Transnational Corporations in Conflict-prone Zones: Public Policy Responses and a Framework for Action
AbstractPrivate sector activity—including both licit and illicit trade and business—is a significant factor influencing the shape and intensity of many conflicts. With a few significant exceptions, however, there has, to date, been little effort (from public, private and civil society sectors alike) to engage different types of private sector actors systematically in conflict prevention. The basic thesis of this paper is that conflict-sensitive business and its promotion of public policy-making institutions could become an important part of a collective and multi-actor effort to create a more peaceful world.
Download InfoIf you experience problems downloading a file, check if you have the proper application to view it first. In case of further problems read the IDEAS help page. Note that these files are not on the IDEAS site. Please be patient as the files may be large.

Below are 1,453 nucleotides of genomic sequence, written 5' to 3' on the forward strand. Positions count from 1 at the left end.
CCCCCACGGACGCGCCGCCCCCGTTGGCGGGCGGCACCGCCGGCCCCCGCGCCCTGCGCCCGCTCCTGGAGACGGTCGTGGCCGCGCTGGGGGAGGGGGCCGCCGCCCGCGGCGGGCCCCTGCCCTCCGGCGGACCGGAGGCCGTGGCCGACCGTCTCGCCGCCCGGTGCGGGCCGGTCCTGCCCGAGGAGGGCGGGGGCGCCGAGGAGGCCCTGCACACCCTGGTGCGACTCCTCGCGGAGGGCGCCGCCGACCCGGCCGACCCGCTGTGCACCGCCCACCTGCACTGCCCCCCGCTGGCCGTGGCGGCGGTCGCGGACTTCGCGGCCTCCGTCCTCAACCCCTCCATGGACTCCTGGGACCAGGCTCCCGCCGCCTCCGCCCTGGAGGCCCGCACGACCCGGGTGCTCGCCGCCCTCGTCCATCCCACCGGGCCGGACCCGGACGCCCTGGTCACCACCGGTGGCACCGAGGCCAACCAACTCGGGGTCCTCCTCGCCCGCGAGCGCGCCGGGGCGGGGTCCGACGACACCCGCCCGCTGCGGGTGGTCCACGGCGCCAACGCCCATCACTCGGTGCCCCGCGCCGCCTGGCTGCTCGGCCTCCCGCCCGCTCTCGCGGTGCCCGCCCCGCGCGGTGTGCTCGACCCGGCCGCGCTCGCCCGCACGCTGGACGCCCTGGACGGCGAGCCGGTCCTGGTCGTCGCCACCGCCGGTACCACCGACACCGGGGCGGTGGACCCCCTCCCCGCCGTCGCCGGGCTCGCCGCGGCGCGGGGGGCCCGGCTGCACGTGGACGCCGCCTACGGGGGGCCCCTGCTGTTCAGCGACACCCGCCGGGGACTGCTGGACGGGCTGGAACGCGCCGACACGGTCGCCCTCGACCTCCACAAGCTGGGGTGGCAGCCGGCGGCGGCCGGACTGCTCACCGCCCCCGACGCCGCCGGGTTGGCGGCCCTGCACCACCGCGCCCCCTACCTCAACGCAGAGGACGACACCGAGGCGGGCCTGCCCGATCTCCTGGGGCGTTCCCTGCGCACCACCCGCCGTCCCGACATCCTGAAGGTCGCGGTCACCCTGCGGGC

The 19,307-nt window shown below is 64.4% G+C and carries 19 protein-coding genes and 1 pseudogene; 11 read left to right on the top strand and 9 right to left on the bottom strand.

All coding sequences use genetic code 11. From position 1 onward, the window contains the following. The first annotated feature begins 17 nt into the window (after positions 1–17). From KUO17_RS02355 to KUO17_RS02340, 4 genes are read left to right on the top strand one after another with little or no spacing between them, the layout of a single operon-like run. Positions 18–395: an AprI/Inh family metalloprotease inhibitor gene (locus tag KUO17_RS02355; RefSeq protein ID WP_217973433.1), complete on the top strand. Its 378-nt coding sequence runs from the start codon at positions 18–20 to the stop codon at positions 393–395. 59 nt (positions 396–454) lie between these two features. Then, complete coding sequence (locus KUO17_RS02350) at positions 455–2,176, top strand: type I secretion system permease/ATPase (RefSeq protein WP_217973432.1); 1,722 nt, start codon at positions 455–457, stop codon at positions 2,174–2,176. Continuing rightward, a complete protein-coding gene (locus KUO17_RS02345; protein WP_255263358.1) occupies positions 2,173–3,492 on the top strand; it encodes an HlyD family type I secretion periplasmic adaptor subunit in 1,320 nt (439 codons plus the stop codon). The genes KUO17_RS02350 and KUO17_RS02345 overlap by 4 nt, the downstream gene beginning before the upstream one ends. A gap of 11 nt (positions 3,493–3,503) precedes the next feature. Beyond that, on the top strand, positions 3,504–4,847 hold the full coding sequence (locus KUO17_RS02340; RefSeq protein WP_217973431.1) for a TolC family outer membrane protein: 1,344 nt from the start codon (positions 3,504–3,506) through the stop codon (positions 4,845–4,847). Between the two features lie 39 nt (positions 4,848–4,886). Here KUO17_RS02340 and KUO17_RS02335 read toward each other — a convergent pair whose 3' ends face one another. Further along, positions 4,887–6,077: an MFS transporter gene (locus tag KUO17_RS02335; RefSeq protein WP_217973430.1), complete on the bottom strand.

As the access to this document is restricted, you may want to look for a different version under "Related research" (further below) or search for a different version of it.
Bibliographic InfoArticle provided by Taylor & Francis Journals in its journal Oxford Development Studies.
Volume (Year): 33 (2005)
Issue (Month): 1 ()
Contact details of provider:
Web page: http://www.tandfonline.com/CODS20
You can help add them by filling out this form.
CitEc Project, subscribe to its RSS feed for this item.
- Uwafiokun Idemudia, 2010. "Rethinking the role of corporate social responsibility in the Nigerian oil conflict: The limits of CSR," Journal of International Development, John Wiley & Sons, Ltd., vol. 22(7), pages 833-845.
For technical questions regarding this item, or to correct its authors, title, abstract, bibliographic or download information, contact: (Michael McNulty).
If references are entirely missing, you can add them using this form.